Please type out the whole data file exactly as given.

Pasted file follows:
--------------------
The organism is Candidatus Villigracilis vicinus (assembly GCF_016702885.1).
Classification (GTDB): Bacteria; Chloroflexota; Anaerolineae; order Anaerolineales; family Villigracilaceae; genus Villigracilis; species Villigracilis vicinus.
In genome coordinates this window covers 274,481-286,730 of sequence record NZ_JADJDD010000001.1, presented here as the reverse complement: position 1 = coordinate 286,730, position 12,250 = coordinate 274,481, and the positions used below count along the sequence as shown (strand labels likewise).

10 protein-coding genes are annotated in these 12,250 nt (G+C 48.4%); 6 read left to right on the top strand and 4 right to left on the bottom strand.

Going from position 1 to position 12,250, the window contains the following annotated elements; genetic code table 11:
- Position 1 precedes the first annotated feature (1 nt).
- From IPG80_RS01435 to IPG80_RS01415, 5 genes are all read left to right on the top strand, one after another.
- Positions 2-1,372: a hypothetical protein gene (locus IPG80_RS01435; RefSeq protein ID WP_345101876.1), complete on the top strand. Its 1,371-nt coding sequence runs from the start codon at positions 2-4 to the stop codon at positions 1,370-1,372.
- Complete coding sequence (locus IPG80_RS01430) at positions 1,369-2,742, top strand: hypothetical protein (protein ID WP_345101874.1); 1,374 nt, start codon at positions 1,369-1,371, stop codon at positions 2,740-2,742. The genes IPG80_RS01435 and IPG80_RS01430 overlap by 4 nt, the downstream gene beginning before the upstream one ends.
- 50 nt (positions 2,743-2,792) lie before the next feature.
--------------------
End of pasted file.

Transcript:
The organism is Candidatus Villigracilis vicinus (assembly GCF_016702885.1).
Classification (GTDB): Bacteria; Chloroflexota; Anaerolineae; order Anaerolineales; family Villigracilaceae; genus Villigracilis; species Villigracilis vicinus.
In genome coordinates this window covers 274,481-286,730 of sequence record NZ_JADJDD010000001.1, presented here as the reverse complement: position 1 = coordinate 286,730, position 12,250 = coordinate 274,481, and the positions used below count along the sequence as shown (strand labels likewise).

10 protein-coding genes are annotated in these 12,250 nt (G+C 48.4%); 6 read left to right on the top strand and 4 right to left on the bottom strand.

Going from position 1 to position 12,250, the window contains the following annotated elements; genetic code table 11:
- Position 1 precedes the first annotated feature (1 nt).
- From IPG80_RS01435 to IPG80_RS01415, 5 genes are all read left to right on the top strand, one after another.
- Positions 2-1,372: a hypothetical protein gene (locus IPG80_RS01435; RefSeq protein ID WP_345101876.1), complete on the top strand. Its 1,371-nt coding sequence runs from the start codon at positions 2-4 to the stop codon at positions 1,370-1,372.
- Complete coding sequence (locus IPG80_RS01430) at positions 1,369-2,742, top strand: hypothetical protein (protein ID WP_345101874.1); 1,374 nt, start codon at positions 1,369-1,371, stop codon at positions 2,740-2,742. The genes IPG80_RS01435 and IPG80_RS01430 overlap by 4 nt, the downstream gene beginning before the upstream one ends.
- 50 nt (positions 2,743-2,792) lie before the next feature.